As a parent of a highly gifted student, this makes me furious. Budget constraints have killed all gifted programs. I would go so far as say this situation is downright unpatriotic. Gifted kids, our nation’s future leaders, inventors, and decision makers are being short changed. I can afford to send my daughter to a private school for gifted kids, but a gifted child of low income parents has a high likelihood of being screwed.

careful on the "best paying" part (1)

Karmashock (2415832) | more than 2 years ago | (#38982581)

some will look at that as an easy way to raise test scores. Just pay the teachers more and automatically everything will improve.

Sadly you need to have standards WITH the pay. And as we've seen from the rubber rooms it's almost impossible to fire child molesters that are teachers. So getting rid of teachers that simply aren't good at their jobs is going to be entirely impossible.

What we need are standards for teachers. We need to hold teachers to some kind of standard and then be very comfortable with adjusting their pay based upon their performance and/or firing them if it's unacceptable.

that's the bare minimum. if we can't do that much then we should just try and invoke an across the board voucher system.

Become friends with teachers in next school level (4, Interesting)

hierofalcon (1233282) | more than 2 years ago | (#38982667)

If you want to know where to send your kids to elementary school, get to know some junior high or middle school teachers and find out which elementary students are best prepared for junior high or middle school. You can do the same thing at high school if you need but the choice of the middle grades is less important than elementary. Obviously, you need to know the teacher making the comments, but the teachers I know will give you an honest opinion if you ask. You may have to cut through some bureaucratic double speak.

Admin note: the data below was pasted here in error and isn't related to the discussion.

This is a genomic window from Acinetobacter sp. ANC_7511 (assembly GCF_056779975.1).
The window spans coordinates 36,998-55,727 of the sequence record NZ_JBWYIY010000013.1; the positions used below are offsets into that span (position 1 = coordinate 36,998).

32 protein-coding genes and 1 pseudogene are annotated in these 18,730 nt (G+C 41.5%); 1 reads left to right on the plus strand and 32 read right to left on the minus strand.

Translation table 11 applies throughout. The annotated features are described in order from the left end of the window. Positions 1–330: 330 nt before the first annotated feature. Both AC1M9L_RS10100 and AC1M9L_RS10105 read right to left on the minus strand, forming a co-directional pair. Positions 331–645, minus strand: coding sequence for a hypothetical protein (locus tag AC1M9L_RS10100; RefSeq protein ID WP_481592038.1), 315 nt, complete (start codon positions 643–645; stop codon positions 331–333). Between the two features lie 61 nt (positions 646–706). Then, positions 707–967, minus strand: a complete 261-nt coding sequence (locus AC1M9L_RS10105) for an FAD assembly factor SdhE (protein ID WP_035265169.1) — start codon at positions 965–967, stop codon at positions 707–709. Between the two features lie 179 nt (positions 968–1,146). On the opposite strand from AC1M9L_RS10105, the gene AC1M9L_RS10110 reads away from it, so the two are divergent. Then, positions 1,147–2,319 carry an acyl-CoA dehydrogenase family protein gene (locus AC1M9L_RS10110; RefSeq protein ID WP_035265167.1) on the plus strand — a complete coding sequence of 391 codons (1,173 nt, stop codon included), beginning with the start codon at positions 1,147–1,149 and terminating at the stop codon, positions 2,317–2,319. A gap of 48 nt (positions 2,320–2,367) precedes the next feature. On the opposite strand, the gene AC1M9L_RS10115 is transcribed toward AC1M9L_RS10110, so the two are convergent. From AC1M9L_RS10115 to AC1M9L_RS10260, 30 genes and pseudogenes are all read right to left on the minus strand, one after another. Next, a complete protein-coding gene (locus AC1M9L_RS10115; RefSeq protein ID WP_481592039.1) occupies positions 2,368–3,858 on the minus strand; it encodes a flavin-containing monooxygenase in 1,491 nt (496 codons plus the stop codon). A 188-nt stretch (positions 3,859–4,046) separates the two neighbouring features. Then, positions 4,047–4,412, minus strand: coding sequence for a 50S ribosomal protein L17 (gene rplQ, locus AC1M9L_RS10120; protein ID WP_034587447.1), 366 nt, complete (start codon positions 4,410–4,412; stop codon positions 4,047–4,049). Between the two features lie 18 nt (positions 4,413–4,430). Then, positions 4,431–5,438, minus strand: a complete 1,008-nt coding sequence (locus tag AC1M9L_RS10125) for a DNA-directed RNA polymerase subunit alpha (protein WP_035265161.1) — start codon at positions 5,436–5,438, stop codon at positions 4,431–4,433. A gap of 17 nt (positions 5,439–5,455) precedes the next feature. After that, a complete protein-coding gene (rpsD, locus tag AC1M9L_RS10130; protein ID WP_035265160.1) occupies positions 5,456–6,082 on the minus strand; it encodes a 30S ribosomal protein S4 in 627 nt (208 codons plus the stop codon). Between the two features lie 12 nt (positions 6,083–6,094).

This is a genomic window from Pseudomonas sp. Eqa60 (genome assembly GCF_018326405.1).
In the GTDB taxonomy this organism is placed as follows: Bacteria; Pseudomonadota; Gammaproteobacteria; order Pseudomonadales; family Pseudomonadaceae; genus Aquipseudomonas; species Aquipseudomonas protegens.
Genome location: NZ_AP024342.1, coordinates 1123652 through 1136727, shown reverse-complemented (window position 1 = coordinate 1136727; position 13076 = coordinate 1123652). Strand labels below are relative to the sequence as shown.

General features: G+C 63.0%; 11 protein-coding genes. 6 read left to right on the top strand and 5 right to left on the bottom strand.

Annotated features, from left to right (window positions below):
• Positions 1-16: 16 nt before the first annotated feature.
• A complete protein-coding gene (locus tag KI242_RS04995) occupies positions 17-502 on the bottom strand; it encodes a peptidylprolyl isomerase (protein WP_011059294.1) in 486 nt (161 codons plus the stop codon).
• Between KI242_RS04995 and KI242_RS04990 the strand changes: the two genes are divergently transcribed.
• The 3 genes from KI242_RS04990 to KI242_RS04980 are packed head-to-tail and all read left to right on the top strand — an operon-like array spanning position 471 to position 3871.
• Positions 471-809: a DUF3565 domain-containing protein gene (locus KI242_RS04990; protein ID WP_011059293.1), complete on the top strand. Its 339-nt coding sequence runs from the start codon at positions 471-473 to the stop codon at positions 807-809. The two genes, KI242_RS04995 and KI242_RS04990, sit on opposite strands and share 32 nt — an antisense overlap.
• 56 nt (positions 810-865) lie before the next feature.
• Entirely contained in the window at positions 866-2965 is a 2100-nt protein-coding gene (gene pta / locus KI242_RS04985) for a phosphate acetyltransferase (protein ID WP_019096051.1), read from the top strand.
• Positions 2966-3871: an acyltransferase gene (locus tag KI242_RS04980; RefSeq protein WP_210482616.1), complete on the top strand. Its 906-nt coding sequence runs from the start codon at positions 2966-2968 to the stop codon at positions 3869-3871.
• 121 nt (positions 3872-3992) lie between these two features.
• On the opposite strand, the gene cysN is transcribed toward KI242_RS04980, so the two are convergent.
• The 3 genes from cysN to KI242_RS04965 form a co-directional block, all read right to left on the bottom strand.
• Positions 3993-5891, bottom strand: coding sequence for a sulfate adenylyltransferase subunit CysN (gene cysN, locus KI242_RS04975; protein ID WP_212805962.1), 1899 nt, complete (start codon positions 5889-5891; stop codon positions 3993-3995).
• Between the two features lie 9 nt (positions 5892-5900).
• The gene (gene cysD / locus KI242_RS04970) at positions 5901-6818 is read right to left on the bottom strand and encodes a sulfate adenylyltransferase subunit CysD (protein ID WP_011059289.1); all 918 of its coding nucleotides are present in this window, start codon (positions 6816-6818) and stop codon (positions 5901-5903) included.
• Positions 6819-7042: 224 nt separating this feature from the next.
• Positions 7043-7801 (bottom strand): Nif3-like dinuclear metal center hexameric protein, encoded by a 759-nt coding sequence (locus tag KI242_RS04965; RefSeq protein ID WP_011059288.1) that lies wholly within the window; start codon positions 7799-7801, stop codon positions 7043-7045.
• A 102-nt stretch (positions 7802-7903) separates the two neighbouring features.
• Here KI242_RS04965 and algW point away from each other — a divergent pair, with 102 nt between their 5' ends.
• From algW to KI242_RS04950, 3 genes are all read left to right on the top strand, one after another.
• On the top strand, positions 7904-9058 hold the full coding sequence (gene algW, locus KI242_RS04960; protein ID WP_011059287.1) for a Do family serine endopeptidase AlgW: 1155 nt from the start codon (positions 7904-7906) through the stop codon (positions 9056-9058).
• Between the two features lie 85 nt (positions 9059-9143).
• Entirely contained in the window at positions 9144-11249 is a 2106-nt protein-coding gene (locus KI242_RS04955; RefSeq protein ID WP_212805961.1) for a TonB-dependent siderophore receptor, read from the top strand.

Obviously this really doesn't matter if you don't have open enrollment. If you don't, then you have to decide where to live first as that will determine everything else.

This isn't a guarantee. The teacher that was doing a great job might leave or retire. Several might get fed up with the administration and leave. Great new teachers might transfer in somewhere else. But it will give a general overview as a starting point.

One of our elementary schools decided to try a radical new approach to teaching. Everything would be electronic. No books. The kids hated it. The school system is still trying to give it a chance - bureaucracy and institutional inertia being what it is. Few enroll there since it isn't working and they can't understand why.

All parents should be involved in their kid's education and should pick up the slack teaching concepts the kids aren't getting at school. Having said that, I'm a firm believer that home schooling is the wrong approach for 90% of the kids and parents who try it. It gets worse the more kids you have and the higher the grade level you try to teach.

My wife and I have four degrees between us, but you can't be an expert in enough things to teach them all subjects well. Trying to teach multiple kids at the same time holds the older kids back (but may help the young ones). Worst, if you can't actually teach or one of your kids just doesn't connect with you as a teacher, they are doomed. At least a bad public school teacher is just for one course or one year at the most. If they're all bad, find a way to go private or move someplace where the schools are good.

My last pieces of advice - make sure to get your children's eyesight tested if there is any doubt. Make sure their eyes track properly (take a pencil and slowly move it towards their nose and then from side to side a few times watching their eyes to make sure they track smoothly). Make sure they hear. Make sure they attend school. Check on their performance and keep them working. Help them to develop a love of books and reading - it will do them a world of good in school and in life as well. Get your noses out of your cell phones and video games yourselves and demonstrate good traits yourself to your kids.

Get them out of there! (0)

Anonymous Coward | more than 2 years ago | (#38982739)

If at all possible, get them away from our terrible 'educational' system and homeschool them (which does not mean they'll never converse with other humans, despite what ignorant people may say).

If you can't, then I pity both you and your children.

third one not entirely true (1)

DragonTHC (208439) | more than 2 years ago | (#38982755)

I'll tell you why. Those who are "highly qualified", young, and in higher paying positions, don't have the experience to make them effective.